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Common Behaviour of Acids and Bases

In the following section, we will find the answers of  following questions-
(i) All acids have similar chemical properties. All bases have similar chemical properties. What   lead to this similarity in properties?
(ii) How acids and bases are different chemically?

Group A                                                  Group B
ACIDS                                                   BASES                                            

Hydrochloric acid (HCl)                      Sodium hydroxide ((NaOH))

Sulphuric acid (H2SO4)                       Calcium hydroxide [Ca(OH)2]

Nitric acid (HNO3)                               Potassium hydroxide (KOH)

Acetic acid  (CH3COOH)                     Magnesium hydroxide [Mg(OH)2]

Formic acid (HCOOH)                        Ammonium hydroxide (NH4OH)

Carbonic acid (H2CO3)

Phosphoric acid (H3PO4)

Compounds of group ‘A’ behave similar on indicators and in properties, are denoted as acids. While, compounds of group ‘B’ show similarity on indicators and in properties, are called as bases. Group A and B behave opposite to each other.

Read –

Acid – Base Indicators

(A) Acids    
All acids contain hydrogen atoms. When an acid is dissolved in water or react with metals, it liberates  hydrogen ion(s) (H+
) and negatively charged counterpart. For e.g. HCl gives H+ and Cl.

HCl (aq)             →         H+ (aq) + Cl(aq)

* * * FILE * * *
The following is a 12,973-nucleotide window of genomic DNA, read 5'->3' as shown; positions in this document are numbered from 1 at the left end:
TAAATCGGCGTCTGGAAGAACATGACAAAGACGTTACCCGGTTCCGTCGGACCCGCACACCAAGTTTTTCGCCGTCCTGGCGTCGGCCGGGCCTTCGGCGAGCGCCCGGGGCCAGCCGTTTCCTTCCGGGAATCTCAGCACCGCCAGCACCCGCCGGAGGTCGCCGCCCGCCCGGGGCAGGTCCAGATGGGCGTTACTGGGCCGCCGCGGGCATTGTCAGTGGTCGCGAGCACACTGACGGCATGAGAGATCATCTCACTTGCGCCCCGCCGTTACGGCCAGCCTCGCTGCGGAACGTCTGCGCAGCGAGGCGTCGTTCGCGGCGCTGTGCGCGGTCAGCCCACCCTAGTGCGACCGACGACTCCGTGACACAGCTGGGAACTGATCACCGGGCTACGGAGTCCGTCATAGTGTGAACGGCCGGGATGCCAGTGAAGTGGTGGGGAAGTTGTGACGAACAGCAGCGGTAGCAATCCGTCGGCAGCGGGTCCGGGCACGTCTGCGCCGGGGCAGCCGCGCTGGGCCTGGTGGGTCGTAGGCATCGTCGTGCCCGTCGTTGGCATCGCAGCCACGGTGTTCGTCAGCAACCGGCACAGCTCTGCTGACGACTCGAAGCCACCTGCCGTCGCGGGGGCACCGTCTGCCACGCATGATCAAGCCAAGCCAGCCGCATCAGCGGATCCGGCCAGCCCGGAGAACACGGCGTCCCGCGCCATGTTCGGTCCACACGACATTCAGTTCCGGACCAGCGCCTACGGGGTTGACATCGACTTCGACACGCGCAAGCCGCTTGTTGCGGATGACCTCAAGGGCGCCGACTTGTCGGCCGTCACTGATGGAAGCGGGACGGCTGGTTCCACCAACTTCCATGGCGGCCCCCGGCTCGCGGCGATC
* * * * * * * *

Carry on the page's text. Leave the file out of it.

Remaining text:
H2SO4 (aq)       →         2H+ (aq) + SO4– 2 (aq)

HNO3  (aq)      →          H+ (aq) + NO3 (aq)

CH3COOH (aq)   →     H+  (aq) + CH3COO(aq)

HCOOH (aq)     →        H+  (aq) + HCOO(aq)

H2CO3  (aq)      →         H+  (aq) + HCO3(aq)

H3PO4 (aq)        →        H+  (aq) + H2PO4 (aq)


It means, presence of H+ ion(s) and liberation of H+ ion when dissociates / ionizes in water from acids, give them acidic properties. It is also important to note that all compounds containing hydrogen are not acids.

(B) Bases
Like acids, when a base is dissolved in water, it gives hydroxide ion(s) (OH ) and its positive counterpart.

NaOH (aq)          →         Na+ (aq) + OH (aq)

Ca(OH)2 (aq)       →         Ca+ (aq) + 2OH (aq)

KOH (aq)             →           K+ (aq) + OH (aq)

Mg(OH)2 (aq)     →           Mg+ (aq) + 2OH (aq)

NH4OH (aq)       →            NH4+ (aq) + OH (aq)

Thus, liberation of OH ions from a base when dissociates / ionizes in solution, give basic properties. Further, all compounds containing hydroxide group are not bases.

♦  NH3 does not contain hydroxyl group, even then it is considered as a base because when it is dissolved in water, it forms ammonium hydroxide (NH4OH) which ionizes to give OH ions in the solution.
♦  The aqueous solutions of acids and bases conduct electricity.
♦  Acids produce H+ (aq) ion(s) in solution whereas bases produce OH (aq) ion(s) in solution
♦  H+   ions are highly active. They combine immediately with polar water molecules and form hydronium ions (H3O+)
H+   + H2O   →       H3O+

Thus, hydrogen ions [H+ (aq)] can also be represented as hydronium ion (H3O+ ).

When an acid and a base are mixed, they neutralize each other’s effects. Such reactions are called neutralization reaction. This is the reason, an acid turns blue litmus into red and oppositely, a base turns red litmus into blue.
(behave oppositely)
Acid + Base        →             Salt + Water
HA + BOH       →             HOH + BA
H+ (aq) + OH (aq)    →         HOH(l)

Next – 

Acidic / Basic behaviour in presence of water       

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